M. Janine Duron is the Executive Director of Centro Independiente de Trabajadores Agricolas/Independent Agricultural Workers Center (CITA), a Yuma Arizona-based nonprofit organization designed to help America’s farmers attain and retain a stable and productive workforce.
20 CFR 655.122 (h):
“(h) Transportation; daily subsistence — (1) Transportation to place of employment. If the employer has not previously advanced such transportation and subsistence costs to the worker or otherwise provided such transportation or subsistence directly to the worker by other means and if the worker completes 50 percent of the work contract period, the employer must pay the worker for reasonable costs incurred by the worker for transportation and daily subsistence from the place from which the worker has come to work for the employer [emphasis added], whether in the U.S. or abroad to the place of employment. When it is the prevailing practice of non-H–2A agricultural employers in the occupation in the area to do so, or when the employer extends such benefits to similarly situated H–2A workers, the employer must advance the required transportation and subsistence costs (or otherwise provide them) to workers in corresponding employment who are traveling to the employer’s worksite.”
In the Yuma AZ border area, USDOL investigators have stated that this provision requires employers to pay for worker’s trips to the U.S. Consulates and back, because “it is for the employer’s convenience”that the worker makes the trip to obtain the work visa. It is not so elsewhere.
I submit that it is in every worker’s best interest to be certified to work, whether through a visa, a driver’s license or vocational certification. When a corresponding worker comes to the job with an employment authorization, the employer is not required to reimburse him or her for their education, immigration costs, driver’s license or other government ID which allows or authorizes them to work. It is not a prevailing practice to reimburse any worker in any industry for the steps they take to qualify for an advertised job. Low level interpretations of this and other regulations are allowed, however, to continue to the tune of many hundreds of thousands of dollars for employers in an already unnecessarily costly program.
As a farm worker advocate who loves, interacts daily with and for farm workers (financially poor farm workers at that), you would think I’d want to drag every penny I could out of their employers. But there are problems here:
- Our nation’s condemning attitude towards agricultural employers that is deserved only by some.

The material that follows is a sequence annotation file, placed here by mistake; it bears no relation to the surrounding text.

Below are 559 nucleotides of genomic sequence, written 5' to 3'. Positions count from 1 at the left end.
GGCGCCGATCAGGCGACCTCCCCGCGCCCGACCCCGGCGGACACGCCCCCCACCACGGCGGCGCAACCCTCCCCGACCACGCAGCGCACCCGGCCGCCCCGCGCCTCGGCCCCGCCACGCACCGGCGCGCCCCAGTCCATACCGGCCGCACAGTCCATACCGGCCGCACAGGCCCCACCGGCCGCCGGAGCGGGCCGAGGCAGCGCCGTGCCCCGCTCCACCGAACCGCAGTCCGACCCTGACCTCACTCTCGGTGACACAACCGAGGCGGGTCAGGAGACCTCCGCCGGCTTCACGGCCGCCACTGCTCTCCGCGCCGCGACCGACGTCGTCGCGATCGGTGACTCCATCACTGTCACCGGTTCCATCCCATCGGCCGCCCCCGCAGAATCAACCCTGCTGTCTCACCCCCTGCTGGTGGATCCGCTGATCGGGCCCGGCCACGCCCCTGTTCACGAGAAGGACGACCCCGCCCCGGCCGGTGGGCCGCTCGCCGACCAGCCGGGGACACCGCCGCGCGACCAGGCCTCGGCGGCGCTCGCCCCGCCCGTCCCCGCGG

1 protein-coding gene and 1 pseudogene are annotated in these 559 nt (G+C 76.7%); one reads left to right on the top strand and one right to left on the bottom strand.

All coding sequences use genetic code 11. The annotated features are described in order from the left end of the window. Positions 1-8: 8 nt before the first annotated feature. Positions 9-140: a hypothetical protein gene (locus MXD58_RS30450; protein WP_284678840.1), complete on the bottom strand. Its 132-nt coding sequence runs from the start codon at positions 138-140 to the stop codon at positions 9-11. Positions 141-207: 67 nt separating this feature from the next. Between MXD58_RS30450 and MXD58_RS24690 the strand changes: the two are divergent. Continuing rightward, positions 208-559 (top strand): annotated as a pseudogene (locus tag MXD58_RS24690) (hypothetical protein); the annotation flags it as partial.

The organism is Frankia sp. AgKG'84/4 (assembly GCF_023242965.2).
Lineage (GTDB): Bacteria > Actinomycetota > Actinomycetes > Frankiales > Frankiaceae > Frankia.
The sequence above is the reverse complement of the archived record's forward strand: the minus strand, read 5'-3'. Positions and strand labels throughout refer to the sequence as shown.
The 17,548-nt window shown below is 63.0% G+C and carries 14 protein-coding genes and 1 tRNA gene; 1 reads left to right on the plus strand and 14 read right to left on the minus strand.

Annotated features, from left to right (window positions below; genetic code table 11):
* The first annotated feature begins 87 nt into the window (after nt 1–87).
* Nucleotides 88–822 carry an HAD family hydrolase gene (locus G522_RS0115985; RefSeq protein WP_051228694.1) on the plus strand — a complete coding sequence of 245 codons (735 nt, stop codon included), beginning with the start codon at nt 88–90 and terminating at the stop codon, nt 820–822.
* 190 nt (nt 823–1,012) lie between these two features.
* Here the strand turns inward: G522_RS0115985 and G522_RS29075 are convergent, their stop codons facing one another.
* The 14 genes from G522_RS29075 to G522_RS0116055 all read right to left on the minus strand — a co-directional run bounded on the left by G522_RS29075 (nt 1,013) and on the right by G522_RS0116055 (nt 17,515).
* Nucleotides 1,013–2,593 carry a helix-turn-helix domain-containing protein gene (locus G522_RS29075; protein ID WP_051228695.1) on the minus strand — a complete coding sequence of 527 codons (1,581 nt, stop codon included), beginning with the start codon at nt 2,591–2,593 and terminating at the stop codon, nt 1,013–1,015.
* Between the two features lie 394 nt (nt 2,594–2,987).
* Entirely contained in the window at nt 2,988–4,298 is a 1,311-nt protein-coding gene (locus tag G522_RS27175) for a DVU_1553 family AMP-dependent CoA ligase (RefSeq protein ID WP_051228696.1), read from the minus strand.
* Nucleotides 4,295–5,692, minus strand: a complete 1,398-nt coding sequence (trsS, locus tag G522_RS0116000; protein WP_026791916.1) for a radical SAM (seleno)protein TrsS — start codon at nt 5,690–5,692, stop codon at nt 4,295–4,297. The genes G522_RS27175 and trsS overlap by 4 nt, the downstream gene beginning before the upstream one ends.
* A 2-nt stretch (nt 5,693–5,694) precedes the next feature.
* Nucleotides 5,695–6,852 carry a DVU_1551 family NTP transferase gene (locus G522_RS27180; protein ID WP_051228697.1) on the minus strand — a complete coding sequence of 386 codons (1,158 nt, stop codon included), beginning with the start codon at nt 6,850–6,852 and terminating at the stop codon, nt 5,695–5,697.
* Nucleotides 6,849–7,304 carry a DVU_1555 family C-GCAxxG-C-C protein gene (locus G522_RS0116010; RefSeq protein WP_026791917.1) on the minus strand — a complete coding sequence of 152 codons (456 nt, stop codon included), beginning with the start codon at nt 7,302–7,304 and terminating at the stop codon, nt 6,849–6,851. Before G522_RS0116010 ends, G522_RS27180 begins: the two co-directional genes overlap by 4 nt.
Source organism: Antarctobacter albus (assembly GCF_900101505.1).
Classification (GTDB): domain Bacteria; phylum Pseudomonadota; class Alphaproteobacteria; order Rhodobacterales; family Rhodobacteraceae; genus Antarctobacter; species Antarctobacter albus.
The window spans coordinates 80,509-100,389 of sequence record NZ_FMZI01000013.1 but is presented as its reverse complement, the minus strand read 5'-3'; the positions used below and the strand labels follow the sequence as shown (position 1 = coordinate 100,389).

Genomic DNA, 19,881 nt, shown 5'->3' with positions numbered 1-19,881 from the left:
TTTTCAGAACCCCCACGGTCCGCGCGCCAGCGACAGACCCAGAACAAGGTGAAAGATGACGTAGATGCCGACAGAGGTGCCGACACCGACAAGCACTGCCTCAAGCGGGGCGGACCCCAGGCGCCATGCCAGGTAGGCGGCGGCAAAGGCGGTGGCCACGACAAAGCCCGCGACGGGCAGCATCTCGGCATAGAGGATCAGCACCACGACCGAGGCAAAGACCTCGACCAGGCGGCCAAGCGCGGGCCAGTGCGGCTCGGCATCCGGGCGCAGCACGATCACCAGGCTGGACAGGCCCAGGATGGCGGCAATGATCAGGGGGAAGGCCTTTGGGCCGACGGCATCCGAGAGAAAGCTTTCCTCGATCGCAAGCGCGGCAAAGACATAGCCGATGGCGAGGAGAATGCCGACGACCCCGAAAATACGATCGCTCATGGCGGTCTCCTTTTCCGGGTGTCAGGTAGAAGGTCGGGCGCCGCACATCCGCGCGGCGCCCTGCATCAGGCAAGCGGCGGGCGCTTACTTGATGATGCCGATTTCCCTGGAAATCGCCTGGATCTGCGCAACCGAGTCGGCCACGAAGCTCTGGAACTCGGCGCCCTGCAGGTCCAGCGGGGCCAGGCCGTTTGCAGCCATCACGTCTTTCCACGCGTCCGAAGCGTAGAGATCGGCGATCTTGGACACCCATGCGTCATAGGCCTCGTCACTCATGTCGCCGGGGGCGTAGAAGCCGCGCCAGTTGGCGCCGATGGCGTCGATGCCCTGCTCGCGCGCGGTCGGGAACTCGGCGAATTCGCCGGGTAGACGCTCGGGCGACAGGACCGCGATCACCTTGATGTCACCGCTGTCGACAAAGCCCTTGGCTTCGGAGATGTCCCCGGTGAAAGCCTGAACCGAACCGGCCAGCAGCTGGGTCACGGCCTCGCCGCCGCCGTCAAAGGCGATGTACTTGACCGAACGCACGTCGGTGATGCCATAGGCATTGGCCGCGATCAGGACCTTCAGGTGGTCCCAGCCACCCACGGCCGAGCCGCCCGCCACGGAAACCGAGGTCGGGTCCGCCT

- Our beliefs that farm workers are unable to provide for or advocate for themselves, needing to be beneficiaries of a ‘welfare state’ that punishes all employers for the acts of greedy and/or abusive farmers and farm labor contractors.
- The way the H-2A program is written, politicized and allowed to be interpreted. The regulations DO NOT state that the transportation costs include trips for visas. And they are NOT applied to employers across the nation whose workers travel 4-24 hours to obtain their visa, only to return home to wait for it to be delivered days later via courier, then make the trip to the U.S. with visa in hand. Only the trip to the worksite, as specified in the regulations, is reimbursed.
At the end of the day, what’s right is right and what’s wrong is wrong. Farm workers, like other men and women, have their pride and their resources just as others do. We need to help, support and advocate for this awesome group of people, but not cripple them with handouts that they don’t need. Employers need to have and pay for a viable workforce, and not be charged excessively for things like unfruitful newspaper ads and unspecified transportation costs.
We have two options: either the regulations be applied fairly and equally to all or they be rewritten. We dare not let them be applied or rewritten as before after reading about this week’s House Judicial Subcommittee [on Immigration Policy and Enforcement] hearing on Capitol Hill. Instead let them really be reviewed and rewritten with the help of those who are most affected by this effort to help preserve an able and available workforce for America’s farmers: workers, smaller farmers and advocates without political motives. Agribusiness may employ the highest number of workers but they may also be the most financially and politically driven voices.
Much of the input has already been given, now let’s get an advisory committee together to review the material and see if we come up with the same interpretation of what is needed here. Meanwhile, we decry the decision to interpret the transportation regulation in this fashion.
I vote for the latter option.
M. Janine Duron, Executive Director
CITA ~ Centro Independiente de Trabajadores Agricolas
Independent Agricultural Workers Center
Helping Restore America’s Agricultural Workforce
2764 S Maple Avenue
Yuma, AZ 84364